Open Your Mind, Open Your Life: Discover Abundance by Being Open to New Opportunities

Open Your Mind, Open Your Life: Discover Abundance by Being Open to New Opportunities

Blue butterflysmallAn important aspect of self-development is the ability to take advantage of every opportunity that presents itself. You might be wondering what opportunities you have. It’s nice to know that your life is full of unknown gems waiting to be discovered!

Try these methods to ensure you’re open to new opportunities:

  1. Recognize that you have opportunities all around you. The first step is to believe the current people, places, and situations you’re involved with may lead to something bigger.
  • If you engage in “limiting thinking,” it’s difficult for you to notice the opportunities around you. You’ll open yourself up to new things if you can broaden your thinking.
  1. Get acquainted with new people. Whenever you meet someone, get to know them. It’s good to have another business connection to network with or personal contact to develop a friendship with. These associations can blossom into opportunities you hadn’t considered.
  • Maybe your new colleague’s brother owns a business that you’d like to reach out to. Or a new neighbor does marathons and you’re interested in running.
  1. Discard the limiting thinking pattern. Many of us adopt a style of thinking like, “This is all I’ll ever have and I’ve got to make do with it.” How does this type of thinking affect your life and your ability to notice new opportunities?
  • When you limit your thoughts, you may be passing up fabulous love, career, and monetary riches.
  • Make a conscious decision to curb the limiting thinking. The next best thing might be just around the corner.
  1. Avoid running from challenging projects at work. You might be thinking, “There’s no way I want to get involved in this project.” Yet, those who take on those types of work tasks learn so much and are given even better opportunities in the future.
  • You can develop a reputation as the “go-to person” and advance your career.
  1. Voluntarily step in to fill voids. Maybe there’s something that needs to be done at work, but others balk at it. Perhaps they think the project sounds boring or that the task is monotonous.
  • For example, maybe no one wants to write the job descriptions for your department. Everyone thinks it sounds useless, but your boss wants it to be completed. Step up and get it done.
  • Another example might be that your neighborhood wants to turn a piece of land into a small park, but nobody is interested in making it happen. Take the lead and contact your city council to initiate the project.
  • When you step in to fill voids, others notice your efforts and you develop some new skills. Plus, some of these tasks can serve as resume builders.

Your life is filled with an unknown brilliance that you probably haven’t tapped into yet. Put these strategies into action today. Be ready and willing to notice and take advantage of all opportunities presented to you. A life filled with abundance is waiting for you!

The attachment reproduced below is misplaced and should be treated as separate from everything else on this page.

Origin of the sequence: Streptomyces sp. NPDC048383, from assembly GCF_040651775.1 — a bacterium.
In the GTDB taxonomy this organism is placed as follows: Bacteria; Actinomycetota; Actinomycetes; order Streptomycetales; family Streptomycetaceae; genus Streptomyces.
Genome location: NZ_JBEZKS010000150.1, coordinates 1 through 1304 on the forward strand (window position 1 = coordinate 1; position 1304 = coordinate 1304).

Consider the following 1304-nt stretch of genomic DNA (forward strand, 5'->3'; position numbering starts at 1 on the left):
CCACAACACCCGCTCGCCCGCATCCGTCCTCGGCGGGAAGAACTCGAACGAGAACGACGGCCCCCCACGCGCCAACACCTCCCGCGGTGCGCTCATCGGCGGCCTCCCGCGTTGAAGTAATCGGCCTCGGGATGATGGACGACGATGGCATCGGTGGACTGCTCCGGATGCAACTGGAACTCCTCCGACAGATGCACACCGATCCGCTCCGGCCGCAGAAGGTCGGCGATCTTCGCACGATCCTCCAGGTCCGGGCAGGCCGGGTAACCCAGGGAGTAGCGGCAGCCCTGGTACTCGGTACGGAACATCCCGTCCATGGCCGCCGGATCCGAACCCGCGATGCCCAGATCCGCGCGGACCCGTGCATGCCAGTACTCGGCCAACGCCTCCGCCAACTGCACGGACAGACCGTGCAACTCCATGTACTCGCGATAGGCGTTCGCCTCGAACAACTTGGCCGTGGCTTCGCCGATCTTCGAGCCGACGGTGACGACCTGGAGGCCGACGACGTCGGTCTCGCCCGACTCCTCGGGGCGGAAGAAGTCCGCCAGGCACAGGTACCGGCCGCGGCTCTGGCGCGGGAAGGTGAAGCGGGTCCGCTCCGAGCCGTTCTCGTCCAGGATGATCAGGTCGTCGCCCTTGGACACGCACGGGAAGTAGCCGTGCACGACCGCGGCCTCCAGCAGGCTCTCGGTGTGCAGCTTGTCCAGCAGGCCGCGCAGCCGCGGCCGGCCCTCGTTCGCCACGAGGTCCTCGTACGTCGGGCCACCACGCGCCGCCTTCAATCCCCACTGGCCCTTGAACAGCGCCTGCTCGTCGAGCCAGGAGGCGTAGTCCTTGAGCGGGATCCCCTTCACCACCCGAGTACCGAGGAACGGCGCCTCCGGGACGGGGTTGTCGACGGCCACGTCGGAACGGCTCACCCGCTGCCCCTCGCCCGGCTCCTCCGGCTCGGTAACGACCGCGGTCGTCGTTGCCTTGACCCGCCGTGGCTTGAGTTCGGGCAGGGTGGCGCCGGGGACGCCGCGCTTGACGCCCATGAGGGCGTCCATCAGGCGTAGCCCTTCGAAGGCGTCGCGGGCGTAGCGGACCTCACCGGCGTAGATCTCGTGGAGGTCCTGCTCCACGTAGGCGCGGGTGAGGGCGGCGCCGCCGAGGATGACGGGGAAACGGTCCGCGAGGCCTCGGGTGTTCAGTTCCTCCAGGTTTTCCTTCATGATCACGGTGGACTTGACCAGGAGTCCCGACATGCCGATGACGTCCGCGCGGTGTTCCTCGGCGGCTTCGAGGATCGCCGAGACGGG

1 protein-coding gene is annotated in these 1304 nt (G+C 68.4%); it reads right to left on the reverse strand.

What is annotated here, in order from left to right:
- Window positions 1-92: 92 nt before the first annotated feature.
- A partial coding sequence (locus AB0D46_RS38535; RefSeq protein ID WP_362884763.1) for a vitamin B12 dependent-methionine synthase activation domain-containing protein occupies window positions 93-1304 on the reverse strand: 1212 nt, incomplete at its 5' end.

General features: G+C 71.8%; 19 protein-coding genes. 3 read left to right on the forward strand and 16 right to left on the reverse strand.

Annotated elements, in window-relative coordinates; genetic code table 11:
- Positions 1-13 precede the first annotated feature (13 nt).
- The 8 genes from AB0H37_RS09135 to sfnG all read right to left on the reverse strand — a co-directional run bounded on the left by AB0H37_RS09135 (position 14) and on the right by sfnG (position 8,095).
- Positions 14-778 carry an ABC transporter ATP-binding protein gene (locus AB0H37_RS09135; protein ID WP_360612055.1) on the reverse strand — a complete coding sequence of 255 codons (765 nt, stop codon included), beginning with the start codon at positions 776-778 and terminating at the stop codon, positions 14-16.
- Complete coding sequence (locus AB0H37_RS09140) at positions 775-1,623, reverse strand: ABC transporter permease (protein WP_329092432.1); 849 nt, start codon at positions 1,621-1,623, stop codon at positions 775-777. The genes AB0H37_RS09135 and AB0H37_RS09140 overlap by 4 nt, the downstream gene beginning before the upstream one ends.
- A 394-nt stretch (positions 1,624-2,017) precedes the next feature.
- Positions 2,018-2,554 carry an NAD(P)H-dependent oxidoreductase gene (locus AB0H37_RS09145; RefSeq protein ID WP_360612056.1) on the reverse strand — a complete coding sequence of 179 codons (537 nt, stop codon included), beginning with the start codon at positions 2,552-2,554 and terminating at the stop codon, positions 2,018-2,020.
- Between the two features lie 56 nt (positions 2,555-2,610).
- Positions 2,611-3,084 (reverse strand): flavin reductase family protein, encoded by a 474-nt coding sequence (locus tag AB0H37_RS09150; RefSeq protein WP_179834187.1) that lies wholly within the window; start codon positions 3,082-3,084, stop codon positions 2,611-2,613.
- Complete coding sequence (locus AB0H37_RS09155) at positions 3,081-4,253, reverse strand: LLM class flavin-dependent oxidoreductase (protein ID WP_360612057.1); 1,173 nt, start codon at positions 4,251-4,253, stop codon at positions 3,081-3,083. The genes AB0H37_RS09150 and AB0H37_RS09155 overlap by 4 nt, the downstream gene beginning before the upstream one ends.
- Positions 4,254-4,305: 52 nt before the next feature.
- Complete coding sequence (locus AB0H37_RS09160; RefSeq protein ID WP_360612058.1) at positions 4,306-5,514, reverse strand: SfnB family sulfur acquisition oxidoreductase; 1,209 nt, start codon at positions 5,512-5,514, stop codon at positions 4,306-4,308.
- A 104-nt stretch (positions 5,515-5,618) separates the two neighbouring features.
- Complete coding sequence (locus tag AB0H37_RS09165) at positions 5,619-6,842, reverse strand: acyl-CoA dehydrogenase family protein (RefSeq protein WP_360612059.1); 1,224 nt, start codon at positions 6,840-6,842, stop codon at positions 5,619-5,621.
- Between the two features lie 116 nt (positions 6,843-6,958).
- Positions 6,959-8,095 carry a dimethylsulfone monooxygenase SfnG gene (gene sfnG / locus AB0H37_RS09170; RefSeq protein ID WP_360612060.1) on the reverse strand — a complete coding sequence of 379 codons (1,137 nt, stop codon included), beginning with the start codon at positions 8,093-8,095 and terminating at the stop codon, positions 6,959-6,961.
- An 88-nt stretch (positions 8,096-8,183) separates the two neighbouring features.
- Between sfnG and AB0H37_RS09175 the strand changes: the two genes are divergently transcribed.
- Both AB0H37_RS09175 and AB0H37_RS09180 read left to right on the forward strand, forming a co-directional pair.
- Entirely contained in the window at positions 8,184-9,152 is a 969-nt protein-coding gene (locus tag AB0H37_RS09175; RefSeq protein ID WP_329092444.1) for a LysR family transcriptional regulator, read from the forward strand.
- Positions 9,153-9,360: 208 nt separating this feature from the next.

Mission drift: How to keep your business on track

Mission drift: How to keep your business on track

Guest Post By Ria Delight Megnin

life create yourselfHave you experienced “mission drift?”

In nonprofit circles, “mission drift” means making a change to your project to meet a funder’s requirements. And then another change. And then another… Soon, your entire organization is way off course, chasing elusive dollars and failing in its goals.

Since leaving my full-time editing position to become a freelance inspirational writer & speaker, I’ve paid bills by:

  • writing positive features for a local newspaper (on target!)
  • ghostwritten a book (still good!)
  • edited a financial website (kind of on track…)
  • and done a lot of babysitting (wait, when did that stop being just a side job?).

I’ve also invested hundreds of unpaid hours in volunteering, workshops, job applications and proposals that were only tangentially related to what I originally planned to be doing. So I wrote the following list to help me stay true to my most important goals:

How To Stop Mission Drift

1. Have a mission statement. This is part of any good business plan, which you’ve already written up. Right? If not, check in with the great volunteers at SCORE or other organizations committed to helping new entrepreneurs succeed.

2. Know what you’ll stand for. Write down your “must-haves,” “nice-to-haves” and “deal-breakers” for jobs before looking at listings or talking with potential employers. Will you work for less than market value? Will you take an unrelated job if it could lead to something in your field down the road? Will you apply on job boards or only through direct contacts? Make sure your answers are aligned with that mission statement.

3. Have a schedule. Believe it or not, actual production is only about 20 percent of a healthy business. The rest of the time goes to marketing & networking (30%), financial/business/legal matters (20%), and planning/preparations (20%). When you know you’ve only got a few hours a week to devote to finding new leads, you’re less likely to waste time on job offers that aren’t the best ones for you.

4. Be accountable. Check your business actions against your mission statement regularly. Are you drifting? Have a trustworthy friend, colleague or mentor available to help weigh any thorny decisions — and point out if you’re not being true to your goals.

I’ll close with an inspirational quote from one of my favorite authors, Sue Monk Kidd: “The way to find your (inner destiny) again is to be still and remember who you are, to listen to your heart, your inner wisdom, as deeply as you can and then give yourself permission to follow it. If you can’t give yourself this permission, then find someone who can.”

What others strategies have you found that help you overcome mission drift?

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